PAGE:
Hacienda Village, IN
NFY Interactive, Inc. is an internet marketing & web development company with services based in Hacienda Village, IN. Our team of highly dedicated and expert web developers and online marketers can help create and build effective strategies that help your brand and ideas grow!
More About Hacienda Village, Indiana
Hacienda Village (founded 1949) is a defunct town located in central Broward County, Florida in the United States. It possessed both a police and fire department as well as various other municipal agencies, yet still relied heavily on Broward County for many services. It was disincorporated in 1984 (allegedly having its charter revoked after the HVPD cited an influential state representative for a traffic infraction) and was subsequently absorbed into the nearby town of Davie, Florida.
The community had a reputation as a speed trap. Steve Weller of the Fort Lauderdale Sun Sentinel stated that while Patton Village, Texas, an area known as a “speed trap,” had reduced its monthly citation count from 1,100 to 400, “They tell me that, on a really cranky day, Hacienda Village speed trappers could issue that many tickets before lunch.” The Mayor of Hacienda Village, “Red” Crise, originally from New Jersey, appointed himself the Police Chief, Fire Chief and Judge Magistrate. Crise presided over some 18 police officers as well as nightly traffic court. He apparently gloried in his reputation as a difficult person, once saying “If you’re a redheaded man, you’re either a sissy or a son of a bitch. I’m not a sissy.”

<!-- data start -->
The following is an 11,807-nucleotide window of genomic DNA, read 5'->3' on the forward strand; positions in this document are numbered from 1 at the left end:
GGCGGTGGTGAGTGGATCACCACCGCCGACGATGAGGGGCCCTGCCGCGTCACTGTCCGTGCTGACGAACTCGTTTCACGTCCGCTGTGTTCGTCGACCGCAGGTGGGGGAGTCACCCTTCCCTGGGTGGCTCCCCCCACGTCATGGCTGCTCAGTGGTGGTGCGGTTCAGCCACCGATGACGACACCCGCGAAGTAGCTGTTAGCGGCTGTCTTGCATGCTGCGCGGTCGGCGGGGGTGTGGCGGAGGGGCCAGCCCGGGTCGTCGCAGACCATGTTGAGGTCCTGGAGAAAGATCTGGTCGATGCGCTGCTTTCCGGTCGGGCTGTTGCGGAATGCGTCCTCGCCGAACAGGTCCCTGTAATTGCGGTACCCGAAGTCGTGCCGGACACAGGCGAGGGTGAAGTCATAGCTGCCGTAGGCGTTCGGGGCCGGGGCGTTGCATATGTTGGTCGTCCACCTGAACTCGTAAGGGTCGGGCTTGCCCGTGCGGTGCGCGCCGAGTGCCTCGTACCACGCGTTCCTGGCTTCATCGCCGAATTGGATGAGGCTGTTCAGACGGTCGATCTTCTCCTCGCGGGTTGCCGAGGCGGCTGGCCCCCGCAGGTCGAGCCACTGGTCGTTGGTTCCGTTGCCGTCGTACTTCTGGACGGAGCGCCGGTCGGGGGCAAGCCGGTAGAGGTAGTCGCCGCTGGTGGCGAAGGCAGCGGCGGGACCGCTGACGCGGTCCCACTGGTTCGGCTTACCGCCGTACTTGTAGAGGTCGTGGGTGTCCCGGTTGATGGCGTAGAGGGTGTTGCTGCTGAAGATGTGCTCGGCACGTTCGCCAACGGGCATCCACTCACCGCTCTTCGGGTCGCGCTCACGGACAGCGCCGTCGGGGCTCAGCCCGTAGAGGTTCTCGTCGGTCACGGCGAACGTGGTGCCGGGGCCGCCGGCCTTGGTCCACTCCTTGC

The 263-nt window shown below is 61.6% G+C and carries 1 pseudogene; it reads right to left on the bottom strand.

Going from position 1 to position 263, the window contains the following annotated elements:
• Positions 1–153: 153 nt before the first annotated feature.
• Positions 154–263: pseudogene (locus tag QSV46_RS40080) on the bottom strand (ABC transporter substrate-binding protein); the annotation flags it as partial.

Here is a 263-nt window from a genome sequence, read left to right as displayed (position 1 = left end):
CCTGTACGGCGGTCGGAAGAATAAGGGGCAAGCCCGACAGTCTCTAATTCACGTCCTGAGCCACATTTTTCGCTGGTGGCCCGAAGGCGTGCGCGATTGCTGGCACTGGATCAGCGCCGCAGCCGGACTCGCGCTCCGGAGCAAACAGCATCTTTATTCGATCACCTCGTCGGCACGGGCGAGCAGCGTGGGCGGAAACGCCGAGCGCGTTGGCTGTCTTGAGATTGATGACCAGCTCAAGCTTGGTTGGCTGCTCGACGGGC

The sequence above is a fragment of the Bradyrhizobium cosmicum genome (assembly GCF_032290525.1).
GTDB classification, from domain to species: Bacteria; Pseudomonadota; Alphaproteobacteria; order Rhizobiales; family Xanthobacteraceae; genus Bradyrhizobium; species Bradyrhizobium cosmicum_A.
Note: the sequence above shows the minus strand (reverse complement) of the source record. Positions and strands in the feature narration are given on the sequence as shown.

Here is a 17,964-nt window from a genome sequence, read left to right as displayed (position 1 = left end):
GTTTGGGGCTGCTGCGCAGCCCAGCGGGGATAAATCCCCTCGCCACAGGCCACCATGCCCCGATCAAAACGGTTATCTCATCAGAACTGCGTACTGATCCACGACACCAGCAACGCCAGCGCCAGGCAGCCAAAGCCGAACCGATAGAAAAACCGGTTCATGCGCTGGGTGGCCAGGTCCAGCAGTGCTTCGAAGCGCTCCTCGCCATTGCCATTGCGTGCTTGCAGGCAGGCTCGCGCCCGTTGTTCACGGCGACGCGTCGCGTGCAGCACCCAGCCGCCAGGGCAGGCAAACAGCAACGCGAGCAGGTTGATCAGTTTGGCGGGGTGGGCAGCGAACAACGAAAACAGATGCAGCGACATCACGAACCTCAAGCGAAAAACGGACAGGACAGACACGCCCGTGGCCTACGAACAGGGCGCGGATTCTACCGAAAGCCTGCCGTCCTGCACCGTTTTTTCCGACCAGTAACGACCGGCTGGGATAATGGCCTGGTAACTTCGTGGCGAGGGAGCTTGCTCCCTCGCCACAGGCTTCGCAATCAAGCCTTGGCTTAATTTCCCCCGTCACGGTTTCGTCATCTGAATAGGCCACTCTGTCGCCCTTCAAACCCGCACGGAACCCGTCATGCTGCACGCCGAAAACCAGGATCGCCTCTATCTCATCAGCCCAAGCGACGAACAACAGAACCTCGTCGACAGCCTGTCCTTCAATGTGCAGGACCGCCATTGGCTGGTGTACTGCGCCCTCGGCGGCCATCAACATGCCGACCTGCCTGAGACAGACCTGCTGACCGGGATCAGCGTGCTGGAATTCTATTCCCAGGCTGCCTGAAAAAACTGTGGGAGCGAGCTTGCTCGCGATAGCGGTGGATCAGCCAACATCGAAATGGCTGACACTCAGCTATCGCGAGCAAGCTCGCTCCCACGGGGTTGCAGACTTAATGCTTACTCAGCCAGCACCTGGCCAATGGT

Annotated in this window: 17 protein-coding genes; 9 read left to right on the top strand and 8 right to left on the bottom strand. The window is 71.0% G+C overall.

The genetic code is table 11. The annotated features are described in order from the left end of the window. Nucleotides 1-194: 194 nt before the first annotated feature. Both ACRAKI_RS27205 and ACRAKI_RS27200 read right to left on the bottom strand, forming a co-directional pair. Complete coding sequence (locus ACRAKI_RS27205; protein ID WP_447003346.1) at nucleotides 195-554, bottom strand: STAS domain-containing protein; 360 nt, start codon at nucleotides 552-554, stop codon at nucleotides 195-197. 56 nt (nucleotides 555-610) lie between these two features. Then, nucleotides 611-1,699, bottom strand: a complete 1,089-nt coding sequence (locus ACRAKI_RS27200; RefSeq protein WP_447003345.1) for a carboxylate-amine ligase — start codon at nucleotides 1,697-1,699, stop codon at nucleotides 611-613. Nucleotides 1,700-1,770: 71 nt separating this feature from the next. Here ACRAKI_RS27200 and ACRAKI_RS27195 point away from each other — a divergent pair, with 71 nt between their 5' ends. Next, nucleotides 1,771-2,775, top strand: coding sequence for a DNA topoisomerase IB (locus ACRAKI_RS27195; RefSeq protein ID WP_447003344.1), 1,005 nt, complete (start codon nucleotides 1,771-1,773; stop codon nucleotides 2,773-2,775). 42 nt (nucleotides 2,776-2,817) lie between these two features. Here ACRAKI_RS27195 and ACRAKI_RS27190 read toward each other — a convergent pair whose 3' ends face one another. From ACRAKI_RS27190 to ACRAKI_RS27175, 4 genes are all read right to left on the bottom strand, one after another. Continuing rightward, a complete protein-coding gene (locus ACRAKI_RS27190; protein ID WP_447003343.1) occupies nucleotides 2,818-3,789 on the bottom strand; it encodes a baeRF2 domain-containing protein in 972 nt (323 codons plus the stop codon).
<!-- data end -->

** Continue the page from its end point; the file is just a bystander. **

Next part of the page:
Hacienda Village was composed of 14 mobile homes and three junkyards with a population that varied between 150 and 200. The small town sat at the intersection of State Road 7 and State Road 84, two major roads in South Florida over which they had jurisdiction. Residents were not taxed, as the town always had a healthy surplus of funds from traffic fines, a large percentage coming from tourists who knew nothing about the town’s reputation. The fines were a result of some fancy and obscure speed limit postings which were heavily enforced by highly efficient police officers. A second tactic was enforcement of the law prohibiting turns that crossed double yellow lines, which caught many unwary motorists as they turned into one of the three bars and truck stop along the road.
In August of 1970 the town stopped writing tickets on the two state roads while awaiting a ruling on their jurisdiction. In October of 1970 the Florida State Attorney General ordered the town to stop writing tickets on the State Roads since all state roads come under the jurisdiction of the state. The Florida Highway Patrol (FHP) is the only law enforcement agency authorized to write tickets and investigate accidents on state roads.